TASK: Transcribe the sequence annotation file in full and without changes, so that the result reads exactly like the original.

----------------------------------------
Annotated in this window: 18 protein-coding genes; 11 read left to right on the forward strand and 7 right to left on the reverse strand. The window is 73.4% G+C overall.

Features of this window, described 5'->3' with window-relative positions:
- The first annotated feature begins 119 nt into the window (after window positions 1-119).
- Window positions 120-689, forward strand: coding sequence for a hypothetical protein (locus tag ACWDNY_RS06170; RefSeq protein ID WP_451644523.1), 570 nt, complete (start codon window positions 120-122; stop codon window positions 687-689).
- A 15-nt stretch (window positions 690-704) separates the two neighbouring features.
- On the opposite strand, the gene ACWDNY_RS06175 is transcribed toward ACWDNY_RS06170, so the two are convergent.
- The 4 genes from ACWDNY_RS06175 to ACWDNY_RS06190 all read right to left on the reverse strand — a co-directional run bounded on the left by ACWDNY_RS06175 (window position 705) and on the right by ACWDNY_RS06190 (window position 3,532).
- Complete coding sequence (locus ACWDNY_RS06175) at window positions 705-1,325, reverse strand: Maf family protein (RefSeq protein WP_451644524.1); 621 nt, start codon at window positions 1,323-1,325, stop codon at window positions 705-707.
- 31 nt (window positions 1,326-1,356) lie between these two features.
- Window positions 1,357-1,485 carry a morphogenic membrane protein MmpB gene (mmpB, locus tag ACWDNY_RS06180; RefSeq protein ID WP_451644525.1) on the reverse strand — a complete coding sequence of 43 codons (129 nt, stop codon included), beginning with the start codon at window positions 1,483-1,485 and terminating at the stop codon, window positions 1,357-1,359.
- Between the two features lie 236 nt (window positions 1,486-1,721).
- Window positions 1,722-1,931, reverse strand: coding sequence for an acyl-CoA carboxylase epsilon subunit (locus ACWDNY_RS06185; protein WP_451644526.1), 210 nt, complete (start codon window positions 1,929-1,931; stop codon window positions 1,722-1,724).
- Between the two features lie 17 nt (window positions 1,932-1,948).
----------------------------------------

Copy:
Annotated in this window: 18 protein-coding genes; 11 read left to right on the forward strand and 7 right to left on the reverse strand. The window is 73.4% G+C overall.

Features of this window, described 5'->3' with window-relative positions:
- The first annotated feature begins 119 nt into the window (after window positions 1-119).
- Window positions 120-689, forward strand: coding sequence for a hypothetical protein (locus tag ACWDNY_RS06170; RefSeq protein ID WP_451644523.1), 570 nt, complete (start codon window positions 120-122; stop codon window positions 687-689).
- A 15-nt stretch (window positions 690-704) separates the two neighbouring features.
- On the opposite strand, the gene ACWDNY_RS06175 is transcribed toward ACWDNY_RS06170, so the two are convergent.
- The 4 genes from ACWDNY_RS06175 to ACWDNY_RS06190 all read right to left on the reverse strand — a co-directional run bounded on the left by ACWDNY_RS06175 (window position 705) and on the right by ACWDNY_RS06190 (window position 3,532).
- Complete coding sequence (locus ACWDNY_RS06175) at window positions 705-1,325, reverse strand: Maf family protein (RefSeq protein WP_451644524.1); 621 nt, start codon at window positions 1,323-1,325, stop codon at window positions 705-707.
- 31 nt (window positions 1,326-1,356) lie between these two features.
- Window positions 1,357-1,485 carry a morphogenic membrane protein MmpB gene (mmpB, locus tag ACWDNY_RS06180; RefSeq protein ID WP_451644525.1) on the reverse strand — a complete coding sequence of 43 codons (129 nt, stop codon included), beginning with the start codon at window positions 1,483-1,485 and terminating at the stop codon, window positions 1,357-1,359.
- Between the two features lie 236 nt (window positions 1,486-1,721).
- Window positions 1,722-1,931, reverse strand: coding sequence for an acyl-CoA carboxylase epsilon subunit (locus ACWDNY_RS06185; protein WP_451644526.1), 210 nt, complete (start codon window positions 1,929-1,931; stop codon window positions 1,722-1,724).
- Between the two features lie 17 nt (window positions 1,932-1,948).